G-III Apparel Group, Ltd. and LVMH Moët Hennessy Louis Vuitton Monday announced that they have entered into a definitive agreement where G-III will acquire Donna Karan International, Inc., parent of the Donna Karan and DKNY brands.
The transaction has an enterprise value of $650 million, subject to customary adjustments at closing, and is expected to close in late 2016 or early 2017, the companies said.
The New York Times noted Monday that the sale is just the second in LVMH’s nearly 30-year history, having sold Christian Lacroix in 2005. LVMH shares rose about 1% after the announcement.
Donna Karan herself, who retired from her eponymous company last year, complained about LVMH’s stewardship of her brand, which LVMH has repeatedly tried to revive with many different efforts, according to the Times.
While LVMH’s approach is a vertical, luxury-focused model, the Donna Karan line moved toward wholesale and away from her higher-priced apparel to lower-priced lines in recent years. After Karan left, LVMH did away with the high-end Donna Karan line, focusing all its efforts on the lower-price DKNY brand. The luxury giant also disbanded lines like DK Jeans and DKNYC during the process. This shift to G-III may be a better fit.
G-III Apparel Group is an American manufacturer and distributor of apparel and accessories under licensed, owned, and private label brands, including Marc New York, Bass, Calvin Klein, Tommy Hilfiger, Levi's, and Dockers. The company also holds licenses with major sports leagues and operates retail stores under the Wilsons Leather, Bass and Calvin Klein Performance names, among others.
“Donna Karan International is an iconic global fashion company. Its lifestyle aesthetic resonates well with consumers throughout the world,” G-III president/CEO Morris Goldfarb said in a statement. “We are excited to build upon its strong foundation as we seek to capitalize on a significant market opportunity. Donna Karan brings increased scale and diversification, while providing incremental growth on top of our portfolio of some of the best fashion brands in the world."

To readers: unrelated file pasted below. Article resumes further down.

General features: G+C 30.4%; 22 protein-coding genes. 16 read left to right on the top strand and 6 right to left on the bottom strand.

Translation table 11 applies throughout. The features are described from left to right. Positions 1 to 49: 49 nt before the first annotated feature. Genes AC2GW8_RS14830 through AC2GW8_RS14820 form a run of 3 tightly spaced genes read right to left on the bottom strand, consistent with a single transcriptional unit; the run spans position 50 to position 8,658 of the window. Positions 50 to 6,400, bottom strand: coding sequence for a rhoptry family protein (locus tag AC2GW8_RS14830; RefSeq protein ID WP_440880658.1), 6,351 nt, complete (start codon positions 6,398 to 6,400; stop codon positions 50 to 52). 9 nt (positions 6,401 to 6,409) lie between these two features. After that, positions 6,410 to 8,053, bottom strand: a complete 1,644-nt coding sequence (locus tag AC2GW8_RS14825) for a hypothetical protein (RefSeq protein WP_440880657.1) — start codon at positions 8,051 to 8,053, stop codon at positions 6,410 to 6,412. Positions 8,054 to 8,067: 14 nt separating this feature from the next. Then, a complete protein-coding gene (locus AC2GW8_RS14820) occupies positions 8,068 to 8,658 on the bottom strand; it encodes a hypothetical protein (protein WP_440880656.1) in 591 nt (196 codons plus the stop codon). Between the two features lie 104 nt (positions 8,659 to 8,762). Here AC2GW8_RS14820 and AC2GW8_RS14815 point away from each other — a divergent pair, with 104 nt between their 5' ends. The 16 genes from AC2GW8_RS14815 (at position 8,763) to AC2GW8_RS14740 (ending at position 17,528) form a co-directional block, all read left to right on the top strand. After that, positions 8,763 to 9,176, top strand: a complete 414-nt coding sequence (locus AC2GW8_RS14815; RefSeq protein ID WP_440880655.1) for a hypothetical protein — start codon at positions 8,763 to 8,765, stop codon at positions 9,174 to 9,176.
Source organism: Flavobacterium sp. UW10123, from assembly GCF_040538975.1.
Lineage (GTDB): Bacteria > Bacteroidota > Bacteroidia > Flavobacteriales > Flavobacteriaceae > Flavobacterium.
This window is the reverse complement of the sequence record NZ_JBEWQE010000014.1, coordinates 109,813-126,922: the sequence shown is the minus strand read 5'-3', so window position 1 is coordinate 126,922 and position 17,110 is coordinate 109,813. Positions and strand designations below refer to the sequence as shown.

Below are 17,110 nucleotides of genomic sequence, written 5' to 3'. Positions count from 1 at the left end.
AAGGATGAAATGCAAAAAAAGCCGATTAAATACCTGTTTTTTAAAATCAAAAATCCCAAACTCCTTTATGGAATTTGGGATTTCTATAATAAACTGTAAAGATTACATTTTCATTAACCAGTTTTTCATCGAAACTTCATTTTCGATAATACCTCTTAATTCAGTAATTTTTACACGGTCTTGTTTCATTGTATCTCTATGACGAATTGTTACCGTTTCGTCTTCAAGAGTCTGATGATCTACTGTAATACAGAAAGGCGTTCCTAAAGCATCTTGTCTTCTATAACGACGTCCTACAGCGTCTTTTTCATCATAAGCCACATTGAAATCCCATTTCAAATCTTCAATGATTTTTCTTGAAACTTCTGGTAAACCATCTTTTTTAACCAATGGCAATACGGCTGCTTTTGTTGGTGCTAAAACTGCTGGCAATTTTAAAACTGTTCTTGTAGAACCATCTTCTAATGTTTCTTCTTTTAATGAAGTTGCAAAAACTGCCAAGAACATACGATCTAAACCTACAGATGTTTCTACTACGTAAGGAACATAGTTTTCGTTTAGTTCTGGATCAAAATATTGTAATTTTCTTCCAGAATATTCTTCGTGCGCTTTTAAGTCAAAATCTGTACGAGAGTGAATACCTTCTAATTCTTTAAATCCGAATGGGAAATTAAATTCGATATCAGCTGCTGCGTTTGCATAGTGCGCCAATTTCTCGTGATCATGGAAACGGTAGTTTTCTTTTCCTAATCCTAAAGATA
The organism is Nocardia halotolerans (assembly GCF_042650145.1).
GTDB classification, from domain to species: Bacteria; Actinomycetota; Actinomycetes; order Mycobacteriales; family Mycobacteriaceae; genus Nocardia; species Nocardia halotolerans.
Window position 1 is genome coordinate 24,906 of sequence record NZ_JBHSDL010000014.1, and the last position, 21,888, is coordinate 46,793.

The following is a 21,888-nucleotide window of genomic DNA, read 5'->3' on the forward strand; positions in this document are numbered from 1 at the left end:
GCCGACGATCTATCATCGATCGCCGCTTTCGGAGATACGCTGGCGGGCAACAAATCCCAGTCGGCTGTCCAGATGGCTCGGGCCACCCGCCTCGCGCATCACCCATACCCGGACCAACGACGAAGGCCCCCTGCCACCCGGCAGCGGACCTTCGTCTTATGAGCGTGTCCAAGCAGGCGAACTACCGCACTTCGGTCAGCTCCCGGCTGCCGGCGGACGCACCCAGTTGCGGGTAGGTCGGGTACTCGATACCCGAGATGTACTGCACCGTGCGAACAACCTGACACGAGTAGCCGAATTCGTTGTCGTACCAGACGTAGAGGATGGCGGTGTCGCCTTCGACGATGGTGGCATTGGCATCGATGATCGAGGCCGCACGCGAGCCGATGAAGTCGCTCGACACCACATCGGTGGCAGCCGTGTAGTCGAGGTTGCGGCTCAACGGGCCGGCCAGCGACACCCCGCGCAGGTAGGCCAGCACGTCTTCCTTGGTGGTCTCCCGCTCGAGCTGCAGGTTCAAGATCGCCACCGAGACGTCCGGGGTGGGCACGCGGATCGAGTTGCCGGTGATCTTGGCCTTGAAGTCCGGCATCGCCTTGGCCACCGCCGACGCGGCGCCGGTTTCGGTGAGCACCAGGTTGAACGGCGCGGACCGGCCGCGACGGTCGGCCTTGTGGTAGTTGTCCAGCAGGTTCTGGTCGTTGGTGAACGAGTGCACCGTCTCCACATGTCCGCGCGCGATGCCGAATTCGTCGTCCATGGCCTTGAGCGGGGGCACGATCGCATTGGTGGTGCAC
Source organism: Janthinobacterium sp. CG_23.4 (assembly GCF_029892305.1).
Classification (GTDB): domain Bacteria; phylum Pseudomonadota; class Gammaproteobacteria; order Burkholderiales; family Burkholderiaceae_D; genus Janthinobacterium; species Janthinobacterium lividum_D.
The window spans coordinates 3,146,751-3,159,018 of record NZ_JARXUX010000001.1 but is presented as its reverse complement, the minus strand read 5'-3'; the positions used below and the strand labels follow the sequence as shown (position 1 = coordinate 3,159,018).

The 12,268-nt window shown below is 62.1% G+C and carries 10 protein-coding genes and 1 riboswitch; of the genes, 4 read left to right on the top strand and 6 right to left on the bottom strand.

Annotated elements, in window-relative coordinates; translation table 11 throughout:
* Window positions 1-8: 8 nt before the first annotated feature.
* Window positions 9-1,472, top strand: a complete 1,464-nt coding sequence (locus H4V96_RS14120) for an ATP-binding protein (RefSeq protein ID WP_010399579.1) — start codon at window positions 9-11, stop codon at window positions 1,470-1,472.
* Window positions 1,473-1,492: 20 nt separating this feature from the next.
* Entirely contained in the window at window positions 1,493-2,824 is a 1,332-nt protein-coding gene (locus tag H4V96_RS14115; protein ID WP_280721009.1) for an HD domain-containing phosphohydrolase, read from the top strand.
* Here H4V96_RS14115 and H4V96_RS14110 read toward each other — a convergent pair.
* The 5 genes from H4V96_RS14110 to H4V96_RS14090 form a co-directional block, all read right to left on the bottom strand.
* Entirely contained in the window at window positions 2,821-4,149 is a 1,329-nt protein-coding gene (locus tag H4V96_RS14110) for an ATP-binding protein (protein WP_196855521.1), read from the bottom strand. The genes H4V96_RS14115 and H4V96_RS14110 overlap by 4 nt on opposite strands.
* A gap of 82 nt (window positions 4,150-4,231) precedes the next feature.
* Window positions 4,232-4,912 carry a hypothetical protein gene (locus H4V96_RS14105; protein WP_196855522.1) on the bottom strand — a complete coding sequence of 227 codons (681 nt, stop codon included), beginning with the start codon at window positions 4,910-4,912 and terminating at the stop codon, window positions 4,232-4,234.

LVMH bought Donna Karan in 2002 for about $243 million, after it had gained popularity for its designs for the working American woman. The brand was the first major American designer label for the company, and one of LVMH's biggest moves into the ready-to-wear industry, according to the Wall Street Journal.
While LVMH may have wanted to unload the line, in what the Times characterized as a “rare admission of failure,” the company notably did not opt for a sale to a private equity firm. “We wanted to sell to a strategic partner, not a private equity firm or other financial investor,” Pierre-Yves Roussel, the chairman/CEO LVMH Fashion Group (which includes Donna Karan), told the Times. “G-III are super-passionate about the brand.”
Analysts have also said that this could position LVMH to sell other brands, most noticeably Marc Jacobs and Miami Cruise. LVMH denied that speculation, telling the Times that it is “fully committed” to Marc Jacobs.
“It is an entirely different model” from DKNY," Roussel told the Times. “Much more elevated in price, accessories-driven with shoes and bags, and with almost no off-price outlets and controlled distribution.”